Employment jumped to a new record high in the first quarter of the year as wage growth held steady, though economists warned that Britain's jobs recovery is still losing steam.
The total number of people with a job jumped to 31.6m – an employment rate of 74.2 per cent – in figures released by the Office for National Statistics (ONS) this morning. That is both the highest rate and absolute number since records began in 1971.
The unemployment rate remained unchanged at 5.1 per cent, though the official claimant count dropped by 2,000 against expectations of a 4,000 uptick.
Figures out last month showed a surprise jump in the number of people out of work and raised fears about a labour market slowdown following an impressive rate of job creation in 2014 and 2015.
The pace of earnings growth also held steady in the numbers out today, which should help to settle nerves, with average wages increasing at a rate of two per cent – up from 1.9 per cent last month.
While "there is much to be celebrated ... there are other less positive areas that are likely to linger for longer," said Michael Martins of the Institute of Directors, pointing to weaker pay growth in the private sector, where the increase in average earnings dipped from 2.5 per cent to 2.3 per cent.
Paul Hollingsworth, UK economist at Capital Economics, also suggested that the figures might only look good because expectations were that this could be another patchy month.
"Although there were some bright spots in today’s UK labour market figures, on the whole they offered a further indication that the economic slowdown has sapped the jobs recovery of its recent vigour. Employment growth is set to remain muted in the near term," he said.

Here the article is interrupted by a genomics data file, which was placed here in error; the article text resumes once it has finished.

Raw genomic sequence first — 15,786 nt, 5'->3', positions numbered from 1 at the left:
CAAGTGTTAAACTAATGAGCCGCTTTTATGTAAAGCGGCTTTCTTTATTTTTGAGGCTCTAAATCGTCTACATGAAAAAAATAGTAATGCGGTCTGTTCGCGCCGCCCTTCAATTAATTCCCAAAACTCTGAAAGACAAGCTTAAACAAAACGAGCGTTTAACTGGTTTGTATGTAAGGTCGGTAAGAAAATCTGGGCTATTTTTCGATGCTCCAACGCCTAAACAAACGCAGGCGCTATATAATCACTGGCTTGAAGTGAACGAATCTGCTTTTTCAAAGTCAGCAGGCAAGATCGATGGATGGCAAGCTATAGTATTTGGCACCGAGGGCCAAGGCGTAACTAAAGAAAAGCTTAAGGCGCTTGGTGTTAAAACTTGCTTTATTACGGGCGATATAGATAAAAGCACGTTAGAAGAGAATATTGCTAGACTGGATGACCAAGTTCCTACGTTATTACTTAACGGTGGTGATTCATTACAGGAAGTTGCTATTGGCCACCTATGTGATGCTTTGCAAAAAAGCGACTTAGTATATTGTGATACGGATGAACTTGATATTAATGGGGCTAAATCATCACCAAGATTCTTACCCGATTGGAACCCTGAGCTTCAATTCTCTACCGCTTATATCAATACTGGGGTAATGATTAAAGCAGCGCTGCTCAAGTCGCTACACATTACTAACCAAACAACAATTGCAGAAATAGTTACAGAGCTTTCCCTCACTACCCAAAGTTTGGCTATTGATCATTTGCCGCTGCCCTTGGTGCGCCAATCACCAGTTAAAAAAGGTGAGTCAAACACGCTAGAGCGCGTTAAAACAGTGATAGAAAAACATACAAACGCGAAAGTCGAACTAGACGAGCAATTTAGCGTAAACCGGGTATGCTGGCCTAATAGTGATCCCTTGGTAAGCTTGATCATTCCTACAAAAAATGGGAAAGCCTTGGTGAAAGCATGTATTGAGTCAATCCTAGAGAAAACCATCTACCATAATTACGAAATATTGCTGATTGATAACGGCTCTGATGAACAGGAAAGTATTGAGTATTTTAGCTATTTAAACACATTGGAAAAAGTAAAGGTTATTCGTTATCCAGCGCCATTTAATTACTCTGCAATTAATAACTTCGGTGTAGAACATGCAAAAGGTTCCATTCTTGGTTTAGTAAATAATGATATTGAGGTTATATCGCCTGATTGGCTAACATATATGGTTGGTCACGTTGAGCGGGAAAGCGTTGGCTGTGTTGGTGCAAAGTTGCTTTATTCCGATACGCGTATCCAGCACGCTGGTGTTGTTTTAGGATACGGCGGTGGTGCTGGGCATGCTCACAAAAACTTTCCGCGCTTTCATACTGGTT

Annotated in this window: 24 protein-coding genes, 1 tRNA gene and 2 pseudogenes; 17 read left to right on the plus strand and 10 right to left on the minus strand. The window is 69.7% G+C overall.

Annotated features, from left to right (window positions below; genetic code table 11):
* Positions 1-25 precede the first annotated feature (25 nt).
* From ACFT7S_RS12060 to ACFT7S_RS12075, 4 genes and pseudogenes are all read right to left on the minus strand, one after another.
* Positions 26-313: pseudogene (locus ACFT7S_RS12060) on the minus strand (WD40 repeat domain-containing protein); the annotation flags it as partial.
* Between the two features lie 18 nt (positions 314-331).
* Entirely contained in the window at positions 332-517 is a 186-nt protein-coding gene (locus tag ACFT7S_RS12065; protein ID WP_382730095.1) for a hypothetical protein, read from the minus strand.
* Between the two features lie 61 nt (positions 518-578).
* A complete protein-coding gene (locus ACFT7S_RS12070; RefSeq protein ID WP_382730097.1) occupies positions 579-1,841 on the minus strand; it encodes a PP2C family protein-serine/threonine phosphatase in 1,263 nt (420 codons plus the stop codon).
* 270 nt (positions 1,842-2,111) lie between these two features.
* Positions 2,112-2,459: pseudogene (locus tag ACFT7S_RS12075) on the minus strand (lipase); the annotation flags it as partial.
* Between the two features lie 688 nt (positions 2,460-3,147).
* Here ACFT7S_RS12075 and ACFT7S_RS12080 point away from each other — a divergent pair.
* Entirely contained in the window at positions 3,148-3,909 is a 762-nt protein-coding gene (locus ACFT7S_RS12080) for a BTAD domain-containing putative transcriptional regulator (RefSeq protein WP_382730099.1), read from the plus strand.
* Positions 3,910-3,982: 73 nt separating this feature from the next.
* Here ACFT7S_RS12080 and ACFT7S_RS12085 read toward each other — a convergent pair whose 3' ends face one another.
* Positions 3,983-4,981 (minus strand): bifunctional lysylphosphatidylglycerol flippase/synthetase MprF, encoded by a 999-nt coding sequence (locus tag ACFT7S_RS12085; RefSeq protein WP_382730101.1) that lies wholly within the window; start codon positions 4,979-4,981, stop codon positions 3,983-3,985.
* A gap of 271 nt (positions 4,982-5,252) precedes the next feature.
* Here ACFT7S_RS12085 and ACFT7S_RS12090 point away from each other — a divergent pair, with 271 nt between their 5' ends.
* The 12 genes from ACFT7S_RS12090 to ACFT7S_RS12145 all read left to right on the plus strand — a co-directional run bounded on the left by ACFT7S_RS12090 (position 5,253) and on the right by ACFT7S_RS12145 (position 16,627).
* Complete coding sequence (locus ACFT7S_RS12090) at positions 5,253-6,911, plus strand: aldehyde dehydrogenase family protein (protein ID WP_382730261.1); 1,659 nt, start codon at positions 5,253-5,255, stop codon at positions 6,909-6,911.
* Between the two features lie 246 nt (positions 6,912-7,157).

"Today's data confirms that the great UK job creating machine slowed somewhat in the first quarter of this year," added PwC's chief economist John Hawksworth.
31.58m people in work and 1.69m unemployed people for Jan-Mar 2016 pic.twitter.com/YuH4UVOznM— Richard Clegg (@ONSRichardClegg) May 18, 2016
The pound slipped back against the dollar as the figures were released, dropping by 0.2 per cent to $1.4416 in the minutes after the announcement.
"This is a softish labour market report overall, but not as bad as feared," said IHS Global's Howard Archer. "The labour market is essentially treading water amid increased business caution and uncertainty ahead of June's referendum."
Commentators also pointed to the effect that the introduction of the national living wage (NLW) could be having on wage growth. The NLW - the £7.20 minimum wage for over 25s - came into force at the beginning of April, a period not covered by these figures, though it is likely at least some companies had already made adjustments.
"With the labour market relatively tight, recruitment difficulties in some sectors and the NLW taking effect in April ... it is likely that earnings growth will gradually pick up over the coming months," Archer added.